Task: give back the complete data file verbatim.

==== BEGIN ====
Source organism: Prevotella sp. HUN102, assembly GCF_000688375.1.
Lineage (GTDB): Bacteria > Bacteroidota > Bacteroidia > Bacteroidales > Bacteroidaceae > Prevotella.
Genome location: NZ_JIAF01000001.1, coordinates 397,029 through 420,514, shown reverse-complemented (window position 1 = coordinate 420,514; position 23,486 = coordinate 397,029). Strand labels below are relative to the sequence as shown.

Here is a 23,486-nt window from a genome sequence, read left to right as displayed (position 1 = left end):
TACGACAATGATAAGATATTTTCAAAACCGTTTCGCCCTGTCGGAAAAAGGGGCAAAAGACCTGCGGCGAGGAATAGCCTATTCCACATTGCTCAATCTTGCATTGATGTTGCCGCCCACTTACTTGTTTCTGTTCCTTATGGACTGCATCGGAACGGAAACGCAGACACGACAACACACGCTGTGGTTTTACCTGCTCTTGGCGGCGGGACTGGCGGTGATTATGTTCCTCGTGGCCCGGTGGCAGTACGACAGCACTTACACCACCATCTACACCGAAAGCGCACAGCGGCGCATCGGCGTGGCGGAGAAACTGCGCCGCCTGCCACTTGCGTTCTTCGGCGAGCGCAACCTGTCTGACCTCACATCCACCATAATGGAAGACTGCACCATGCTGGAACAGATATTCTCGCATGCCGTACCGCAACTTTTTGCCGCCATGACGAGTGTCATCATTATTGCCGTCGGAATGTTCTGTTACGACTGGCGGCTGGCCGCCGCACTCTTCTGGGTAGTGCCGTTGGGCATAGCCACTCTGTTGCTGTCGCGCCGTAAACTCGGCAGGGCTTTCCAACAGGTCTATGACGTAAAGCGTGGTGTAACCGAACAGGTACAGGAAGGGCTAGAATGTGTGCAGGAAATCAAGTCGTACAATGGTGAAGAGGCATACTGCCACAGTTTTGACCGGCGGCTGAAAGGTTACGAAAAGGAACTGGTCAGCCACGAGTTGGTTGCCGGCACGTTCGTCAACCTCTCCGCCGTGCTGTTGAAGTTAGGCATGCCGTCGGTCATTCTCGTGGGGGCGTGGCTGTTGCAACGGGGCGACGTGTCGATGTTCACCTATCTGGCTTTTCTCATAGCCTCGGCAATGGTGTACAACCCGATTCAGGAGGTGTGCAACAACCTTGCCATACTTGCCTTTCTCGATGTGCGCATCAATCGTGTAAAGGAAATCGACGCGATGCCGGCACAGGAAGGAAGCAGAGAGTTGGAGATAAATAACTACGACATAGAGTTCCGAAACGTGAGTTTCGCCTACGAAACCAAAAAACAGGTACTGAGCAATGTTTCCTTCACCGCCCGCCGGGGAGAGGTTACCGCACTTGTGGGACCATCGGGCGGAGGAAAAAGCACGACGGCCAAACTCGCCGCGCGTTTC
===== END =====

Source organism: Prevotella sp. HUN102, assembly GCF_000688375.1.
Lineage (GTDB): Bacteria > Bacteroidota > Bacteroidia > Bacteroidales > Bacteroidaceae > Prevotella.
Genome location: NZ_JIAF01000001.1, coordinates 397,029 through 420,514, shown reverse-complemented (window position 1 = coordinate 420,514; position 23,486 = coordinate 397,029). Strand labels below are relative to the sequence as shown.

Here is a 23,486-nt window from a genome sequence, read left to right as displayed (position 1 = left end):
TACGACAATGATAAGATATTTTCAAAACCGTTTCGCCCTGTCGGAAAAAGGGGCAAAAGACCTGCGGCGAGGAATAGCCTATTCCACATTGCTCAATCTTGCATTGATGTTGCCGCCCACTTACTTGTTTCTGTTCCTTATGGACTGCATCGGAACGGAAACGCAGACACGACAACACACGCTGTGGTTTTACCTGCTCTTGGCGGCGGGACTGGCGGTGATTATGTTCCTCGTGGCCCGGTGGCAGTACGACAGCACTTACACCACCATCTACACCGAAAGCGCACAGCGGCGCATCGGCGTGGCGGAGAAACTGCGCCGCCTGCCACTTGCGTTCTTCGGCGAGCGCAACCTGTCTGACCTCACATCCACCATAATGGAAGACTGCACCATGCTGGAACAGATATTCTCGCATGCCGTACCGCAACTTTTTGCCGCCATGACGAGTGTCATCATTATTGCCGTCGGAATGTTCTGTTACGACTGGCGGCTGGCCGCCGCACTCTTCTGGGTAGTGCCGTTGGGCATAGCCACTCTGTTGCTGTCGCGCCGTAAACTCGGCAGGGCTTTCCAACAGGTCTATGACGTAAAGCGTGGTGTAACCGAACAGGTACAGGAAGGGCTAGAATGTGTGCAGGAAATCAAGTCGTACAATGGTGAAGAGGCATACTGCCACAGTTTTGACCGGCGGCTGAAAGGTTACGAAAAGGAACTGGTCAGCCACGAGTTGGTTGCCGGCACGTTCGTCAACCTCTCCGCCGTGCTGTTGAAGTTAGGCATGCCGTCGGTCATTCTCGTGGGGGCGTGGCTGTTGCAACGGGGCGACGTGTCGATGTTCACCTATCTGGCTTTTCTCATAGCCTCGGCAATGGTGTACAACCCGATTCAGGAGGTGTGCAACAACCTTGCCATACTTGCCTTTCTCGATGTGCGCATCAATCGTGTAAAGGAAATCGACGCGATGCCGGCACAGGAAGGAAGCAGAGAGTTGGAGATAAATAACTACGACATAGAGTTCCGAAACGTGAGTTTCGCCTACGAAACCAAAAAACAGGTACTGAGCAATGTTTCCTTCACCGCCCGCCGGGGAGAGGTTACCGCACTTGTGGGACCATCGGGCGGAGGAAAAAGCACGACGGCCAAACTCGCCGCGCGTTTC